My spouse is not my best friend and I couldn't be happier
Partners should be friends, but it isn't always fair to ask your partner to fill the role of "bestie."
There's a common piece of wisdom when it comes to getting married, often gleaned from unsolicited sources and smarmy Facebook memes: "Marry your best friend." It's the secret to happiness, apparently; marry your biffle and nothing can go wrong.
No thank you.
I think that if marrying your best friend works for you, you should go for it! But do we need to tout it as the secret key to eternal happiness, without which your marriage would be doomed? No. I didn't marry my best friend, and I couldn't be happier about it. In fact, it ranks high up on my list of advice I would never give someone, just below "don't go to bed angry." Here's why.
1. I want different things from my best friend than I do from my partner.
I have a best friend, whom I've known for decades. We actually became close around the same time I was dating my husband, so this isn't a cradle-to-grave type of thing, trust me. We share interests, anxieties and above all, life experiences. We have extremely similar backgrounds that include a rough upbringing, which is important.
I share everything with my spouse, but there's a limit to what he can understand. He can sympathize with me, sure, but what I need from my best friend is genuine empathy, which would be impossible for my husband to provide. Expecting — and then not getting — it from him is a recipe for failure and resentment.
It's a fairness issue. Just as I wouldn't expect my best friend to help me hammer out a budget and research lower mortgage rates, or wear that one swimsuit that makes my knees weak, I wouldn't expect my husband to help me psychoanalyze myself with a bottle of Cutty Sark against a backdrop of bad Bollywood movies.
2. Friendships tend to be fragile.
When you inevitably have a gnarly fight with a friend, even a close one, two things can happen. One, you both go to your separate corners to cool off for a day or a month or whatever, or two, the friendship ends. Chances are, you've been through more best friends than spouses in your life.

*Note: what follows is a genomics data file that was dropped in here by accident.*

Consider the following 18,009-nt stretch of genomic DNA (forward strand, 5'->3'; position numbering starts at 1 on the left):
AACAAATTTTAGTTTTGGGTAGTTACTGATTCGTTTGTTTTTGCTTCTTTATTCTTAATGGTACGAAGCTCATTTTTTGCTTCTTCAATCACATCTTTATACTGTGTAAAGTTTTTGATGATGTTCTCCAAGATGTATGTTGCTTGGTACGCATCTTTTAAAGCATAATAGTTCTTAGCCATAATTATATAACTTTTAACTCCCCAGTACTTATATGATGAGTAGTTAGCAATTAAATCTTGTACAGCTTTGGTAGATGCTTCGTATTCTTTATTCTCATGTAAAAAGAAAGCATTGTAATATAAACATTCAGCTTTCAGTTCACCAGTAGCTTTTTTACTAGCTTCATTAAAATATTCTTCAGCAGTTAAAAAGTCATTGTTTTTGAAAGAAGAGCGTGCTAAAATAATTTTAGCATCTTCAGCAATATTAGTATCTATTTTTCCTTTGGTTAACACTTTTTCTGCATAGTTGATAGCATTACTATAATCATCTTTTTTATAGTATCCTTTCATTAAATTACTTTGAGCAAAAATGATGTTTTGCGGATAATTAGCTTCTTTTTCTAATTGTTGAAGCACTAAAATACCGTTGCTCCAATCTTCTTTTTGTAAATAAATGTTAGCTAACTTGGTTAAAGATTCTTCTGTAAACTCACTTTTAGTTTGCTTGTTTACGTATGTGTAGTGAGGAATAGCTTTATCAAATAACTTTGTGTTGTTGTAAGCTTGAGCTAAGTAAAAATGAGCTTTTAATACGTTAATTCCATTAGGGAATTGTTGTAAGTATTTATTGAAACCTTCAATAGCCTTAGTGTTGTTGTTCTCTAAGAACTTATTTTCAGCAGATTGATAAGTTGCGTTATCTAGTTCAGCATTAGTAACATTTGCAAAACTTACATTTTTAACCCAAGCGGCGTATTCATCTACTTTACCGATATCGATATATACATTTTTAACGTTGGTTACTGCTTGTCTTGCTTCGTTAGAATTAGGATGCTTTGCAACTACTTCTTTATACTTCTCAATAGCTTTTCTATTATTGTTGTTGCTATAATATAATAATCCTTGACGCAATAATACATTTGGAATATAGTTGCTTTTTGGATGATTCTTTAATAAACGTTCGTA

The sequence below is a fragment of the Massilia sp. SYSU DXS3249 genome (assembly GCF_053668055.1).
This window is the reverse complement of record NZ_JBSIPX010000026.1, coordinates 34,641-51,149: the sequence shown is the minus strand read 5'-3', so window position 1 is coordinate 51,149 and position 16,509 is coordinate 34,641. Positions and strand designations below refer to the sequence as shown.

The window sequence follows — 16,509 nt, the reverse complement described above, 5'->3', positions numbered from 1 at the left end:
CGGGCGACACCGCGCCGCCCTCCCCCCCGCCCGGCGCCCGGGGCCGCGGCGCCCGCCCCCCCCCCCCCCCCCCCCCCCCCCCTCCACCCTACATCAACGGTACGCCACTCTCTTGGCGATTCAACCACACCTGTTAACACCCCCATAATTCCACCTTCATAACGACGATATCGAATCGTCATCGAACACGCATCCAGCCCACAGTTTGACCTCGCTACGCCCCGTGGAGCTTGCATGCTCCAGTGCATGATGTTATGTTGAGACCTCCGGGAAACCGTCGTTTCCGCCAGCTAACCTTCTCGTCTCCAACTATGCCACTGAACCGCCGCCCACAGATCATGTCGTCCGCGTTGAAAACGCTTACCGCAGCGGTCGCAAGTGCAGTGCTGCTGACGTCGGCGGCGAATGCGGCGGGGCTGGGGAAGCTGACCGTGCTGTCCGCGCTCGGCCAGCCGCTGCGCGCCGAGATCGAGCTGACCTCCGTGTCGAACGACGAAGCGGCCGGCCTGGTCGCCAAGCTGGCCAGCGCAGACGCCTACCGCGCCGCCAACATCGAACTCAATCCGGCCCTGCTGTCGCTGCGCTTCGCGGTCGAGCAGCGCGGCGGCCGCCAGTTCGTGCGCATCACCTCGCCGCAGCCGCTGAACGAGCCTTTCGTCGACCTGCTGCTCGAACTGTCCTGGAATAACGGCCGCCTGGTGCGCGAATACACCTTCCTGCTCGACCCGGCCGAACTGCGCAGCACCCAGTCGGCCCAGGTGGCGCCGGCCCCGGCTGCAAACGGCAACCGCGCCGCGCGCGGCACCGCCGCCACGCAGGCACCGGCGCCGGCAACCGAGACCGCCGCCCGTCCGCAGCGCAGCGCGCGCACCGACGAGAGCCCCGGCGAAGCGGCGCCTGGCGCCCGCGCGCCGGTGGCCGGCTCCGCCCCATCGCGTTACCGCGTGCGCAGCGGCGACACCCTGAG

When you have a fight with your partner or spouse, there are no corners to go to. You have to stare at their dumb face for days until one or both of you is over it. I don't ever want to "divorce" my best friend, but if we're being honest, it would be a hell of a lot less devastating than divorcing a spouse.
3. I have needs, OK?
I never wanted to date (or marry) a mirror image of myself. That's boring. Sure, it might be fun for a while to be into all the same things, but after some time it gets old. I love my husband, but I don't want to be around him all of the time. Just like he has interests that are better shared among his peers, I like to get my emotional and intellectual stimulation from outside of my home life bubble on occasion.
I'm not talking about traditional gender roles — moms be shoppin', dads be fartin' — type stuff. I just mean that it's natural to have varied interests, you can't expect your partner to always care about them, and everyone needs a little space once in a while.
4. Sex, y'all.
Listen, I love my best friend like a true, literal sister. And like most sisters, we don't want to have sex with each other. I've had male best friends, too, and I don't want to have sex with them, either. There is a reason some folks are banished to the land of Platonia and others get their names written in the Bone Tome.
Sex is not a priority among "friends." It's a priority among people who have sex with each other. That's why they date and occasionally get married instead of choosing to remain "just friends."
5. The worst can — and does — happen.
I have high hopes for my marriage. I think it will last a long time, and I've already informed my husband that he is forbidden to die before me. I am also not an idiot. Sometimes rifts occur that can't be fixed. Sometimes the worst happens and a spouse dies. If it does, in either case I will really need my best friend with me then. What a shame it would be if I pushed that person away in order to conform to some arbitrary idea of what marriage would look like.